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Koremenos, Lipson, and Snidal: The rational design of international institutions

Disclaimer. Don't rely on these old notes in lieu of reading the literature, but they can jog your memory. As a grad student long ago, my peers and I collaborated to write and exchange summaries of political science research. I posted them to a wiki-style website. "Wikisum" is now dead but archived here. I cannot vouch for these notes' accuracy, nor can I say who wrote them.

Koremenos, Lipson, and Snidal. 2001. The rational design of international institutions. International Organization 55 (autumn): 761-799.

"Institutions" are "explicit arrangements, negotiated among international actors [not exclusively states], that prescribe, proscribe, and/or authorize behavior." This includes anything from the WTO to diplomatic immunity.

Y: How institutions are designed. Five components:

The authors seek to go beyond Keohane. Keohane established that repeated interaction can produce rational cooperation (what the authors call the "folk theorem"). But "If cooperation is within reach, why it is not always grasped? To answer that, we must go beyond any simple, optimistic interpretation of the Folk theorem. Although we assume that the general conditions of international interdependence are propitious, individual issues have features that make achieving and maintaining cooperation more problematic. Moreover, the standard Folk theorem conclusion needs careful refinement when applied to more realistic situations, where competing equilibria are in play, many actors are involved, and uncertainty is high." In addition, the authors want to explain how cooperation will occur, not just that it will occur. Problems of the folk theorm:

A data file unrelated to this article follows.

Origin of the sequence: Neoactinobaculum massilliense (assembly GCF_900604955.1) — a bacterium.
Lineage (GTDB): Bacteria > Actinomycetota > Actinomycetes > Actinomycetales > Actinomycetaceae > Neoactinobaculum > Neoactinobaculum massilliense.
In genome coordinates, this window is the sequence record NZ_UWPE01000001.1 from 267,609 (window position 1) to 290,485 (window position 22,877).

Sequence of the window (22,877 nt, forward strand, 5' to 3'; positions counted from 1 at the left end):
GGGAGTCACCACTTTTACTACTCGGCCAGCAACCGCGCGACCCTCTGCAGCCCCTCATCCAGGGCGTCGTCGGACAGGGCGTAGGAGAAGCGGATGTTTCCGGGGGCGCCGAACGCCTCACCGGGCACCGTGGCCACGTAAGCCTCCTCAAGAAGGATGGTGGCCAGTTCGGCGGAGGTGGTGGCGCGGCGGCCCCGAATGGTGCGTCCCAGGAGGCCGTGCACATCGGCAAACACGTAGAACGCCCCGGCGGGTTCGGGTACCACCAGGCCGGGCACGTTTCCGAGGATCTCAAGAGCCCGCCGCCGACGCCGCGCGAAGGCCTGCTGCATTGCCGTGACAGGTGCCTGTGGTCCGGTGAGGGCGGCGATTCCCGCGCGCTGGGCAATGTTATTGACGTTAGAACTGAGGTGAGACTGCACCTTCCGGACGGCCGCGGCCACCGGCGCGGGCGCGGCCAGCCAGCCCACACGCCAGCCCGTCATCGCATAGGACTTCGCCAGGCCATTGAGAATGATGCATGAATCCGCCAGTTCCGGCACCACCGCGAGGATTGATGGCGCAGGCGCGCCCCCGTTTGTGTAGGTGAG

X: six of them


"Our work departs significantly from the earlier cooperation literature [e.g. Keohane 1984]. Because decentralized cooperation (supported by the Folk theorem) is difficult to achieve and often brittle, states devise institutions to promote cooperation and make it more resilient. But the form these institutions take varies widely. Often the necessary institutions are fairly minimal and simply reinforce the underlying conditions for cooperation, perhaps providing the information necessary for bilateral bargains. Other times, more complex problems may require a larger institutional role--such as when an issue involves actors with very different resources and information. Under these circumstances, institutions can play a major role in facilitating cooperation."

Research on similar subjects


Koremenos, Barbara (author)Lipson, Charles (author)Snidal, Duncan (author)International RelationsInstitutionsOrigins of InstitutionsNeoliberalismFunctionalismInternational Institutions

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